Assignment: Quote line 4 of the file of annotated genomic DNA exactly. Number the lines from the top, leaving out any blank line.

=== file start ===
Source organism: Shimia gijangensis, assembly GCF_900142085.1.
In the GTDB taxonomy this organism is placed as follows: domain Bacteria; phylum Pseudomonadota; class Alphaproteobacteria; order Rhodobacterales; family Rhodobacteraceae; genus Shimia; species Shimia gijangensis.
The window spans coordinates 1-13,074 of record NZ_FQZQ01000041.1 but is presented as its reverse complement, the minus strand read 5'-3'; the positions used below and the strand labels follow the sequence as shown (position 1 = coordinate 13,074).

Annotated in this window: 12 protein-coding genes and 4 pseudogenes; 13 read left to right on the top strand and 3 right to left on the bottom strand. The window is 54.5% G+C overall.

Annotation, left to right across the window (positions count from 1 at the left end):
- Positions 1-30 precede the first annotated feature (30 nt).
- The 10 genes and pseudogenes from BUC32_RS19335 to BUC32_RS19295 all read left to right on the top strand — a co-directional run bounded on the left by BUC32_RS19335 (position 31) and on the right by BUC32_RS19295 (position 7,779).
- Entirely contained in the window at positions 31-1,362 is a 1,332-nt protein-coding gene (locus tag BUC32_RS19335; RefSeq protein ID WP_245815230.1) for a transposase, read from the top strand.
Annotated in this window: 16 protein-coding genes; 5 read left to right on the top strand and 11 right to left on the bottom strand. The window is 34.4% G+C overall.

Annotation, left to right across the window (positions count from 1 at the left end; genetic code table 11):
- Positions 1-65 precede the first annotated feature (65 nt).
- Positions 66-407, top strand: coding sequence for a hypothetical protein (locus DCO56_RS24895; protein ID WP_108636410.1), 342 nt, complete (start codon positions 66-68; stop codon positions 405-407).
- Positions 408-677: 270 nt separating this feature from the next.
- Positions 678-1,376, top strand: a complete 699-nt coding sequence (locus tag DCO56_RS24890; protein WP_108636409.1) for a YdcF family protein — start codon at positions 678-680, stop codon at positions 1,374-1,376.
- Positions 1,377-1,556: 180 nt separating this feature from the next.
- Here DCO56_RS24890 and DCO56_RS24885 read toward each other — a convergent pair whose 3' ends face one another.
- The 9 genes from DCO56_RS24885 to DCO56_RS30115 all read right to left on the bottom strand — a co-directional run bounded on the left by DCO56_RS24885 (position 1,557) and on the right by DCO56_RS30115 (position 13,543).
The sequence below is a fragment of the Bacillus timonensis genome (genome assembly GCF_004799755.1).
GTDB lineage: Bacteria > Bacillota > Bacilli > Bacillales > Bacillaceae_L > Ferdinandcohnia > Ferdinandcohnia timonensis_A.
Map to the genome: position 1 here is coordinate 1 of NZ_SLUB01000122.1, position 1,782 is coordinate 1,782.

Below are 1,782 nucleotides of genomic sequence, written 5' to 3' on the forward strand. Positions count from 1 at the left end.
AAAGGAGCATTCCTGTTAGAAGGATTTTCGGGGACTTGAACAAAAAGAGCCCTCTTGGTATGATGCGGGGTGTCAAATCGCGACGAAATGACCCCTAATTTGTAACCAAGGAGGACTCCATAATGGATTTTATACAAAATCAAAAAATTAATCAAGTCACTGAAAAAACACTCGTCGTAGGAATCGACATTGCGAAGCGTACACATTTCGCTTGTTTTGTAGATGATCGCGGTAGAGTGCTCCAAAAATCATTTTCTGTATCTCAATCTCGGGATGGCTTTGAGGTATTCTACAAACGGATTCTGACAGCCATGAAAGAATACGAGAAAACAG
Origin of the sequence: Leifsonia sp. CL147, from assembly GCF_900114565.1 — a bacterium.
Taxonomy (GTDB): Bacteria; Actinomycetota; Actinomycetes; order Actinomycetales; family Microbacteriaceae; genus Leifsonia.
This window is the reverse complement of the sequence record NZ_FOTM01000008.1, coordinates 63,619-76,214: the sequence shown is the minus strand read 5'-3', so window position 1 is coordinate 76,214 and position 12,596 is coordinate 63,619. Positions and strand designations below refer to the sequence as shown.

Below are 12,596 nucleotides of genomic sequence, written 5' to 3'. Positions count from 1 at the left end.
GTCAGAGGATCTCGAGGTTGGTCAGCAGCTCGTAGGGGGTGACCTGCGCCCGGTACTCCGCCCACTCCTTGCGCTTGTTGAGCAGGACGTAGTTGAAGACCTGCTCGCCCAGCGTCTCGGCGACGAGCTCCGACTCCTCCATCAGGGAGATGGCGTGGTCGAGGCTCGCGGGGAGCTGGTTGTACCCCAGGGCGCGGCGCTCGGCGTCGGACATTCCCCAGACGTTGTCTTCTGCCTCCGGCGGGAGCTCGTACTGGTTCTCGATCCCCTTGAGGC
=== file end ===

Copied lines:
Annotated in this window: 12 protein-coding genes and 4 pseudogenes; 13 read left to right on the top strand and 3 right to left on the bottom strand. The window is 54.5% G+C overall.